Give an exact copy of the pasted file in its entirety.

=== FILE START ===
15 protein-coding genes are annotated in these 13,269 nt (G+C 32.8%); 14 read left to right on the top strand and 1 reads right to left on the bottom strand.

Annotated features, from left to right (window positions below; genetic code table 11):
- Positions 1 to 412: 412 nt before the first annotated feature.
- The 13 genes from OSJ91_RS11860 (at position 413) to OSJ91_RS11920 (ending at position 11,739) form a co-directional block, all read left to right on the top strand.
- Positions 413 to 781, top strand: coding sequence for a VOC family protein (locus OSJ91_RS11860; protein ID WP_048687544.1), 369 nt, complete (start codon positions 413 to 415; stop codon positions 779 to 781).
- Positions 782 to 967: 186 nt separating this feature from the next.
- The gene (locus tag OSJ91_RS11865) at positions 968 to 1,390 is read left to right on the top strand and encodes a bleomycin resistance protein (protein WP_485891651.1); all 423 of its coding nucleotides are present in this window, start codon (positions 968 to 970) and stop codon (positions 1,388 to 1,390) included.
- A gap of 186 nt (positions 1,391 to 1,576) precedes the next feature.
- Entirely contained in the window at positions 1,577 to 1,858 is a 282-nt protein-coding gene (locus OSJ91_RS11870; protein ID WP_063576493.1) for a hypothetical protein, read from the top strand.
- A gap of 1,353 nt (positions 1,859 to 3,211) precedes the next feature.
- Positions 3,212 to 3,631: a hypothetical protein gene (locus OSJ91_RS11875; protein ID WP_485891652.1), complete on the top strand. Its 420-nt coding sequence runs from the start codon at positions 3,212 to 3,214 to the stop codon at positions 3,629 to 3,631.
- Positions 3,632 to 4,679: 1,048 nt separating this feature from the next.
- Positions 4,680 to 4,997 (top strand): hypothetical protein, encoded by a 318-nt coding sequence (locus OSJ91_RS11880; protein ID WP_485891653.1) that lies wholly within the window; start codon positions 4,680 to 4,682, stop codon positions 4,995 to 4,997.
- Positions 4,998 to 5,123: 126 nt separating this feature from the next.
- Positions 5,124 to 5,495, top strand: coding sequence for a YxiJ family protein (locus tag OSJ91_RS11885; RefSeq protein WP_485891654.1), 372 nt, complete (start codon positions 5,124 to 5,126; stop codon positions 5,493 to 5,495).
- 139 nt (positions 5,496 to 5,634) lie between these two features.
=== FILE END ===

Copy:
15 protein-coding genes are annotated in these 13,269 nt (G+C 32.8%); 14 read left to right on the top strand and 1 reads right to left on the bottom strand.

Annotated features, from left to right (window positions below; genetic code table 11):
- Positions 1 to 412: 412 nt before the first annotated feature.
- The 13 genes from OSJ91_RS11860 (at position 413) to OSJ91_RS11920 (ending at position 11,739) form a co-directional block, all read left to right on the top strand.
- Positions 413 to 781, top strand: coding sequence for a VOC family protein (locus OSJ91_RS11860; protein ID WP_048687544.1), 369 nt, complete (start codon positions 413 to 415; stop codon positions 779 to 781).
- Positions 782 to 967: 186 nt separating this feature from the next.
- The gene (locus tag OSJ91_RS11865) at positions 968 to 1,390 is read left to right on the top strand and encodes a bleomycin resistance protein (protein WP_485891651.1); all 423 of its coding nucleotides are present in this window, start codon (positions 968 to 970) and stop codon (positions 1,388 to 1,390) included.
- A gap of 186 nt (positions 1,391 to 1,576) precedes the next feature.
- Entirely contained in the window at positions 1,577 to 1,858 is a 282-nt protein-coding gene (locus OSJ91_RS11870; protein ID WP_063576493.1) for a hypothetical protein, read from the top strand.
- A gap of 1,353 nt (positions 1,859 to 3,211) precedes the next feature.
- Positions 3,212 to 3,631: a hypothetical protein gene (locus OSJ91_RS11875; protein ID WP_485891652.1), complete on the top strand. Its 420-nt coding sequence runs from the start codon at positions 3,212 to 3,214 to the stop codon at positions 3,629 to 3,631.
- Positions 3,632 to 4,679: 1,048 nt separating this feature from the next.
- Positions 4,680 to 4,997 (top strand): hypothetical protein, encoded by a 318-nt coding sequence (locus OSJ91_RS11880; protein ID WP_485891653.1) that lies wholly within the window; start codon positions 4,680 to 4,682, stop codon positions 4,995 to 4,997.
- Positions 4,998 to 5,123: 126 nt separating this feature from the next.
- Positions 5,124 to 5,495, top strand: coding sequence for a YxiJ family protein (locus tag OSJ91_RS11885; RefSeq protein WP_485891654.1), 372 nt, complete (start codon positions 5,124 to 5,126; stop codon positions 5,493 to 5,495).
- 139 nt (positions 5,496 to 5,634) lie between these two features.